SC Justice fears movies about terrorism could become reality

/ 07:30 PM January 16, 2018
Lucas Bersamin

SC Associate Justice Lucas Bersamin. (Photo by NOY MORCOSO / INQUIRET.net)

“How can the republic survive if there was another kind of threat worse than rebellion or invasion,” a Supreme Court Associate Justice asked Tuesday as he noted that President Rodrigo Duterte’s martial law is already emasculated compared to that of the late dictator Ferdinand Marcos.

The high court is conducting an oral argument on the petition to nullify the one-year martial law extension of President Rodrigo Duterte.


“Like what, your honor?” asked former Commission on Elections (Comelec) Chairman Christian Monsod who was one of the framers of the 1987 Constitution.

“Drone can be operated as far as US attacking some abandoned place in Afghanistan. That is what I see in the internet,” Associate Justice Lucas Bersamin said.


Monsod said a drone, even a million drones cannot threaten the life and survival of the government.

“Oh I watched so many movies like White House has fallen, London has fallen. These are very terrifying realities that could happen in a few years’ time,” Bersamin said, adding that the framers crafted a constitution “that constricted the use of the ultimate power to actual invasion and actual rebellion.”

Monsod pointed out that while the framers did not actually thought of the term “terrorism” when they were in the process of creating the Constitution, they have considered lawless violence which was equivalent to terrorism.

“The reason why the Constitutional Commission said this [martial law] is the ultimate measure is that we believe that there are other lesser power that can be exercised by the President,” Monsod said.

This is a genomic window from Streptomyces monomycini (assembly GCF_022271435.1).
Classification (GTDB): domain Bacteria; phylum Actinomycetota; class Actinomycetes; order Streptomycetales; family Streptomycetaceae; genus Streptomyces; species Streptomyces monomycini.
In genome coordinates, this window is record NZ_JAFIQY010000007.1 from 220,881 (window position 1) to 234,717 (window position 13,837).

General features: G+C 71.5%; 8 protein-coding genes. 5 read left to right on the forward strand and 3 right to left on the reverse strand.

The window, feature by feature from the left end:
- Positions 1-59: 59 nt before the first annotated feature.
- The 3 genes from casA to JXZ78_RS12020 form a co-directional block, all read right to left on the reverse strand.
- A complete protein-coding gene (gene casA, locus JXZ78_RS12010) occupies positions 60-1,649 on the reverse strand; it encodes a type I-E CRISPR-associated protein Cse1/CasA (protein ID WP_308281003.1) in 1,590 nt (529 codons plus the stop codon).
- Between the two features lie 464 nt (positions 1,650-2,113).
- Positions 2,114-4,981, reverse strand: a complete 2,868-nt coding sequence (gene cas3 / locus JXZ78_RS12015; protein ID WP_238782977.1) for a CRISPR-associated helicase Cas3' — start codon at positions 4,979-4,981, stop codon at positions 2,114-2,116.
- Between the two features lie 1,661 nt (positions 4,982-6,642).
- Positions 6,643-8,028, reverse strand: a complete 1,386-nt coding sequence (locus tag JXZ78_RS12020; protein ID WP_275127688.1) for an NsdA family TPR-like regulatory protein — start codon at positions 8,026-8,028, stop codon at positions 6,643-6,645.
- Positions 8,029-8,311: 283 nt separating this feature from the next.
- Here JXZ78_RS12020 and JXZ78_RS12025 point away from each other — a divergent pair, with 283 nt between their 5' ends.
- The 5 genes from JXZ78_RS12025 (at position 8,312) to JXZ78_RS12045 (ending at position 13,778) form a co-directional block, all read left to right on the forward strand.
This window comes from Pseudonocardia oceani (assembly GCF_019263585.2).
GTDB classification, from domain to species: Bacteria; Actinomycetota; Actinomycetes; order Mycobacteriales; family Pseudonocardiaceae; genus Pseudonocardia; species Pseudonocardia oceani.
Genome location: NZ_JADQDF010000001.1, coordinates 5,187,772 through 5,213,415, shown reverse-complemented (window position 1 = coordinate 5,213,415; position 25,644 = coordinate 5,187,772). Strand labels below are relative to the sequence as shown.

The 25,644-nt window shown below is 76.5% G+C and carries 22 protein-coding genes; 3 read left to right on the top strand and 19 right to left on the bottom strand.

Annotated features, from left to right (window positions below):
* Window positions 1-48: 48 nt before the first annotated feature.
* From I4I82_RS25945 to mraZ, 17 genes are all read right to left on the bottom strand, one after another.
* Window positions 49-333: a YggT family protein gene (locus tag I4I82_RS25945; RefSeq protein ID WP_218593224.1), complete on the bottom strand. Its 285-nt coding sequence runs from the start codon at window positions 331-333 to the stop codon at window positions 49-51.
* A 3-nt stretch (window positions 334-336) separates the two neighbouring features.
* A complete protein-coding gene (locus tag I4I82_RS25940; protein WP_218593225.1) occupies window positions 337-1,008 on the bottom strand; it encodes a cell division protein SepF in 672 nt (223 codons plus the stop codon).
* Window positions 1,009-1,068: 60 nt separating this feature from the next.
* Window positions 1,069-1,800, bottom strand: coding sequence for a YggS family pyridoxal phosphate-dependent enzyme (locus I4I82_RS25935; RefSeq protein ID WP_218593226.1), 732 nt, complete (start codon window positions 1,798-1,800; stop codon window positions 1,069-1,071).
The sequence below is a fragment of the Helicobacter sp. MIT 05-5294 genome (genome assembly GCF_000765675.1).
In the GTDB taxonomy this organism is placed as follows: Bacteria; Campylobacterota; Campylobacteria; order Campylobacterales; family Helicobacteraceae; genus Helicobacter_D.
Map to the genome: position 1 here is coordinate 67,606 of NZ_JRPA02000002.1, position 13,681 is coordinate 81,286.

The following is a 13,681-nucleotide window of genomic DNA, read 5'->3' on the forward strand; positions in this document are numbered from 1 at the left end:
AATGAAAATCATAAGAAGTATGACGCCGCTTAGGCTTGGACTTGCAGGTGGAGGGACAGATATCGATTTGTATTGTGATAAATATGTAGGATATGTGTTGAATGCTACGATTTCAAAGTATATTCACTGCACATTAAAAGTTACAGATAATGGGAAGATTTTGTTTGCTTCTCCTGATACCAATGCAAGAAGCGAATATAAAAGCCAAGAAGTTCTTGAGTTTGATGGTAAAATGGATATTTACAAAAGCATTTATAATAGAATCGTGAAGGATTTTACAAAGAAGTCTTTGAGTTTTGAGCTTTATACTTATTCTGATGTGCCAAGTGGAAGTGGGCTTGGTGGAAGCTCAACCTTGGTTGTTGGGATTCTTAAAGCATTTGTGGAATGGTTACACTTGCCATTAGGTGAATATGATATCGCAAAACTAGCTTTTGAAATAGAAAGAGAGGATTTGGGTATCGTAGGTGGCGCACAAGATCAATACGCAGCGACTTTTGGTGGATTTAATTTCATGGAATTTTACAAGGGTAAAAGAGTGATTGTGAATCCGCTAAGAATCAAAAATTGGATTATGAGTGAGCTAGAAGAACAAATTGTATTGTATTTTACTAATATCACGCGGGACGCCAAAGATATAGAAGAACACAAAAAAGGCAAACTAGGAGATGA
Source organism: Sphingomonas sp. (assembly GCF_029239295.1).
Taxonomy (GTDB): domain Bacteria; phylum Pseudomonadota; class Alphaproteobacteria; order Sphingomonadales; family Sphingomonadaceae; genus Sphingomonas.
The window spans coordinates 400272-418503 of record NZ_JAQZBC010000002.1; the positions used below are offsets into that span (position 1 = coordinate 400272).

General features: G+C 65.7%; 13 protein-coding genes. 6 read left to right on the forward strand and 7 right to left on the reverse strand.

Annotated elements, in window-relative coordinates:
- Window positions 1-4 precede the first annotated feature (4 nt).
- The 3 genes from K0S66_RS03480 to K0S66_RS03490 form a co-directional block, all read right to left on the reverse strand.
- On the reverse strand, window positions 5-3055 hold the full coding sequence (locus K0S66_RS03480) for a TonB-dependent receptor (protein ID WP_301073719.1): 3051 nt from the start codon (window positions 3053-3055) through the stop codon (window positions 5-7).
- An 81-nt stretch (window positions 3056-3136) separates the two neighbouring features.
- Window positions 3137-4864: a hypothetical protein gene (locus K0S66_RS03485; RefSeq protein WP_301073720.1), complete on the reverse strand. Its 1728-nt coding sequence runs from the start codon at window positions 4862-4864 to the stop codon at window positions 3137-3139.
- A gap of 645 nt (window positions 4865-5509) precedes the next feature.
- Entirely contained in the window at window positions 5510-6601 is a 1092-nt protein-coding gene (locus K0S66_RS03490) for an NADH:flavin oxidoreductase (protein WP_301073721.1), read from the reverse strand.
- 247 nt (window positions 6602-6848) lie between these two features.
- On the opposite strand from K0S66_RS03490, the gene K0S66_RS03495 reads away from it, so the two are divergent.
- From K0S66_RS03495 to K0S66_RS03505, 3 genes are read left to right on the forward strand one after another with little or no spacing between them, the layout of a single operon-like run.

He cautioned the high court to be very careful in opening the door to giving the President the free hand in declaring martial law.

“Once there is martial law, literally, the executive can do anything in that theater of war and the only recourse and measure by which a citizen can protest is afterwards and many damages, injuries and human rights violations have already happened,” Monsod said.

“What if these [movies] become a reality,” Bersamin asked.


“A thousand, a million drones cannot occupy a country,” Monsod said.

“Oh you are so confident,” Bersamin said to which Monsod responded: “I have not seen movies like that.”

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TAGS: Associate Justice Lucas Bersamin, Christian Monsod, Martial law, Philippine news updates, Supreme Court, Terrorism
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